As far as a Jewish man dying and resurrected being foreign to Judaism, I discuss both of these issues in my two booklets here.
These books are available through CJF Ministries.
Also, see our post called “Why Would God Become a Jewish Man?”
By Eric Chabot, CJFM Midwest Representative
We are two days away from 2020 and a new decade. Some will be asking God for a new vision or a stong leading on what to do this year. Over the years, I have read a slew of books on Decision Making and the Will of God. Here are some things that we can be sure are God’s will for your life. God has spoken in the text. Thus, you don’t need to sit around for months and wait for a still small voice telling you what to do. It is not that complicated. (Note: I am aware nobody does this perfectly and we all fall short in implementing these things). It is God’s will for you to do the following in 2020:
- Share your faith and make disciples of others into the person of Jesus (Matt 28:19). So if you are a 20-year-old Christian that still doesn’t know what the Gospel is or how to disciple anyone, you aren’t doing God’s will.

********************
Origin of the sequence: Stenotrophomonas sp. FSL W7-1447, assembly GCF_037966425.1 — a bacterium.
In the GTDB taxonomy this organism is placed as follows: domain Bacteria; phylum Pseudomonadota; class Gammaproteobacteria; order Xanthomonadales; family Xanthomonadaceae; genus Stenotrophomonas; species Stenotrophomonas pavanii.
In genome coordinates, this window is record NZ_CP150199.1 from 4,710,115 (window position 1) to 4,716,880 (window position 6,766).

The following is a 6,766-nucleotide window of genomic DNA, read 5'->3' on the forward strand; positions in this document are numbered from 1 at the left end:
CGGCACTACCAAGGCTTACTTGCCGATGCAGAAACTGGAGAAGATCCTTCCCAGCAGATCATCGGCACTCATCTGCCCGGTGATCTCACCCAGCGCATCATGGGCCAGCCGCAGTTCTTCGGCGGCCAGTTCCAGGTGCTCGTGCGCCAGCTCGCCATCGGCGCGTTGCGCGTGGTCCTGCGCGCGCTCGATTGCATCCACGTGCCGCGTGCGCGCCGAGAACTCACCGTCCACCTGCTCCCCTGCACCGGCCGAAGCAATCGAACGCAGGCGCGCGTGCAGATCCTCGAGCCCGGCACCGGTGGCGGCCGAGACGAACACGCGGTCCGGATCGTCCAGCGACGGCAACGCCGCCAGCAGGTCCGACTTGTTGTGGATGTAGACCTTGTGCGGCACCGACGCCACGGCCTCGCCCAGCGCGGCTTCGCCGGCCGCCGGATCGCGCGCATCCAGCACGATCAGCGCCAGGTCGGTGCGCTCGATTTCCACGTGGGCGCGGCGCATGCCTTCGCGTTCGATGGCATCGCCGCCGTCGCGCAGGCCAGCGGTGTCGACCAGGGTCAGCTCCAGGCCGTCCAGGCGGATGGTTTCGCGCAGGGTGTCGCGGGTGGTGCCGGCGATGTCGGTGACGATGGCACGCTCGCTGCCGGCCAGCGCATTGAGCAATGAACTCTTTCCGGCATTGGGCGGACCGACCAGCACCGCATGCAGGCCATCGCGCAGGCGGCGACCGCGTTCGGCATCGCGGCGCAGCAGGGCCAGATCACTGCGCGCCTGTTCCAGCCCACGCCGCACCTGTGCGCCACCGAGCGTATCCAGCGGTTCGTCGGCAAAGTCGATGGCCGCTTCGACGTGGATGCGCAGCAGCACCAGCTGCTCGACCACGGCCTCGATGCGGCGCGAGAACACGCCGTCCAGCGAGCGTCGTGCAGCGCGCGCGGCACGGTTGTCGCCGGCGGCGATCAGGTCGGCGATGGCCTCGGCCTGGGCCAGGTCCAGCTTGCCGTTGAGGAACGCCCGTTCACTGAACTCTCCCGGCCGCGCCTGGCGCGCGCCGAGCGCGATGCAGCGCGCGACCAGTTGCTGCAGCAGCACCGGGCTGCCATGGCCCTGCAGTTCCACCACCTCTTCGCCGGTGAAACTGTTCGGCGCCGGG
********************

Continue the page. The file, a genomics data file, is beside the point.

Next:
- Abstain from sexual immorality (1 Thess. 4: 3-7).
- Rejoice always, pray continually, giving thanks in all circumstances (1 Thess. 5: 16-18).
- Offer your bodies as a living sacrifice, holy and pleasing to God—and be transformed by the renewing of your mind (Rom 12: 1-2).
- Pray at all times in the Spirit (Eph. 6:18).
- Promote unity among your brothers and sisters (John 17: 20-23).
- Love radically and unconditionally (1 Cor.13: 4-13).
- Know God and his Son Jesus the Messiah so that you may truly experience the quality of eternal life right now (John 17: 3).
- Try to avoid the deeds of the flesh and experience the fruit of the Spirit (Gal. 5: 19-25).
- Know the role of the Holy Spirit in your life (John 14-16).
- Know what you believe and why you believe and be able to give a reason for the hope within you to others (1. Peter 3: 15-16).
- Find contentment in God (1 Tim. 6:6-7: Heb. 13: 5).
- Forgive others so you can be set free ( Matthew 18:21-22).
- Work on training your mind to dwell on those things that are honorable, true, praiseworthy, and pure (Phil. 4: 8).
- Try to avoid idolatry (Exod. 20: 23). An idol is anything that consumes you other than God. You find your entire identity in it and grab onto it. If it is threatened, you have a meltdown. Notice how politics can do that!